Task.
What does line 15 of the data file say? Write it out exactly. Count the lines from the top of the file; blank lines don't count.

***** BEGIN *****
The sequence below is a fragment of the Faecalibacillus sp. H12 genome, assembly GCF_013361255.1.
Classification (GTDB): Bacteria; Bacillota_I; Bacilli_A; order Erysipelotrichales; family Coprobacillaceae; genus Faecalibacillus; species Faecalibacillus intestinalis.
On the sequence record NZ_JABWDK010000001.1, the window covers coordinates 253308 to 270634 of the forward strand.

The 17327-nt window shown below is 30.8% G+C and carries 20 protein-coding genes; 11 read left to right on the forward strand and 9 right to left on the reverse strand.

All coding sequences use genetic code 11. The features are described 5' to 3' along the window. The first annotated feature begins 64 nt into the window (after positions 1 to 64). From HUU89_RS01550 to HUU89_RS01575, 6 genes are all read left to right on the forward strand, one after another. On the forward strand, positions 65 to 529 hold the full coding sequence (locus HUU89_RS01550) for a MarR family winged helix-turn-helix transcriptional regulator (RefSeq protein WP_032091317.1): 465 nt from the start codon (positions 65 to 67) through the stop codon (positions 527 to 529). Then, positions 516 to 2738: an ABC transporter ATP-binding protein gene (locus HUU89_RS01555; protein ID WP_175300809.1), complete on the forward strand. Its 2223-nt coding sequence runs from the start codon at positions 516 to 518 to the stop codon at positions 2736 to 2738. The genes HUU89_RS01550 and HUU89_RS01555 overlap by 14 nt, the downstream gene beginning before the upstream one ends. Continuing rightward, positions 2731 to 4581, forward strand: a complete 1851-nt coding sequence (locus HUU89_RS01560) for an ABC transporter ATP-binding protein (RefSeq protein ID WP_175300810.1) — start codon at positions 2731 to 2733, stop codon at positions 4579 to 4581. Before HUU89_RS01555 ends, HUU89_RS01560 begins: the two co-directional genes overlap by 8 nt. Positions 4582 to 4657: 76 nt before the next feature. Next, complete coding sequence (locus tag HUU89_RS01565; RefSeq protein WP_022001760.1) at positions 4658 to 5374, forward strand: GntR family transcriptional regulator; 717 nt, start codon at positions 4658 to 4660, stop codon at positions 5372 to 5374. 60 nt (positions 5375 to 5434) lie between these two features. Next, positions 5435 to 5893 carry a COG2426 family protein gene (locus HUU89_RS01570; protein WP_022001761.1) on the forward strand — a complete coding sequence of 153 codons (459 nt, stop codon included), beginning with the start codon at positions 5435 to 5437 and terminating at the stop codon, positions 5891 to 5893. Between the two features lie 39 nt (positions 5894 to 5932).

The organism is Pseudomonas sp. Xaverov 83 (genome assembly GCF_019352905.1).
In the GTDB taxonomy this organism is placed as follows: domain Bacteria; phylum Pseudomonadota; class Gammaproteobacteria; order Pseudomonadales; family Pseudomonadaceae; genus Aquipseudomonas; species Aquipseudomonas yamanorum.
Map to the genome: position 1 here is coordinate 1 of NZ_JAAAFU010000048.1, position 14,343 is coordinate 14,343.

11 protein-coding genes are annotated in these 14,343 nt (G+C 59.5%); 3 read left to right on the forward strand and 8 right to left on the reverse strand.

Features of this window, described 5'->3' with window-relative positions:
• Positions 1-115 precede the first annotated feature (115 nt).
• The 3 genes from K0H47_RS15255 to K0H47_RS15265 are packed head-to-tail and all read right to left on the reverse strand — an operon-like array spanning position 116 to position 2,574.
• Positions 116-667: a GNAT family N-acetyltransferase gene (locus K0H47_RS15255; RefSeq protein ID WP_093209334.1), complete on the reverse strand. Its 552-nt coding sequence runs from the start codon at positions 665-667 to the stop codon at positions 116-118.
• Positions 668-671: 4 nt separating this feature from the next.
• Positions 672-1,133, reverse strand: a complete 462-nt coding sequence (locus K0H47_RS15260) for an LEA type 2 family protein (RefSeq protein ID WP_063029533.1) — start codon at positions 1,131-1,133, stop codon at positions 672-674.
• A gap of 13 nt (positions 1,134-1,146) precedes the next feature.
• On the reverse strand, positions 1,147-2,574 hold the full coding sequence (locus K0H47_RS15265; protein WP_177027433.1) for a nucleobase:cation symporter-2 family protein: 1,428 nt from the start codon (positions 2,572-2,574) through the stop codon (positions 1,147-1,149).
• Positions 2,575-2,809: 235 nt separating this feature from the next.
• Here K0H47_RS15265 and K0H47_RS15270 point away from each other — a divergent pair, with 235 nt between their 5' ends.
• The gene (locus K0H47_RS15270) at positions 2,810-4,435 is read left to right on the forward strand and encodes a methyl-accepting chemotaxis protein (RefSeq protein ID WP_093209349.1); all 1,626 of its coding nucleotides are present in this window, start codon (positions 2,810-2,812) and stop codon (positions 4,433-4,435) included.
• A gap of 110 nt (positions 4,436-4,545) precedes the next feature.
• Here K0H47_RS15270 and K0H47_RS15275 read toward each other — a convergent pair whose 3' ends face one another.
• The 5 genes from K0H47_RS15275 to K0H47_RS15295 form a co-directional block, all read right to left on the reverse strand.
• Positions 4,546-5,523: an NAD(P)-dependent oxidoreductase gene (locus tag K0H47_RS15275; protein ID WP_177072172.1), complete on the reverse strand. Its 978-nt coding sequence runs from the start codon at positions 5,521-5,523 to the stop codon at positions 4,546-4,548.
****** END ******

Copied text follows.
• Positions 672-1,133, reverse strand: a complete 462-nt coding sequence (locus K0H47_RS15260) for an LEA type 2 family protein (RefSeq protein ID WP_063029533.1) — start codon at positions 1,131-1,133, stop codon at positions 672-674.